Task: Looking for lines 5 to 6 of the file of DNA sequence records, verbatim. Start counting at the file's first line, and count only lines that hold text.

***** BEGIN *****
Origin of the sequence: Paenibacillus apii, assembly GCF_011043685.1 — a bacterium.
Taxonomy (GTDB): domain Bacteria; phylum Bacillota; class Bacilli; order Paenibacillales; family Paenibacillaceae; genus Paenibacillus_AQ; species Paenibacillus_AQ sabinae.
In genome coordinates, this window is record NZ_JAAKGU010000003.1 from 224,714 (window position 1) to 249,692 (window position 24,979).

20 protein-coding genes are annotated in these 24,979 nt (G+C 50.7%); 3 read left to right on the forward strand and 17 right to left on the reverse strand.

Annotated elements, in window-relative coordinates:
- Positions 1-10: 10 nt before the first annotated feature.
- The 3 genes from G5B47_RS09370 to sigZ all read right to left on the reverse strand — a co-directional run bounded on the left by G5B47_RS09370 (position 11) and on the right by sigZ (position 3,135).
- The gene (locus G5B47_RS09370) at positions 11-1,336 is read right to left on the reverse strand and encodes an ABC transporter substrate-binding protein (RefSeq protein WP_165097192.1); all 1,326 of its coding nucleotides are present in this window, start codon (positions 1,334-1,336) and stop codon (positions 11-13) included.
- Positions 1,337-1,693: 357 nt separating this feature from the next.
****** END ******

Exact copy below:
Annotated elements, in window-relative coordinates:
- Positions 1-10: 10 nt before the first annotated feature.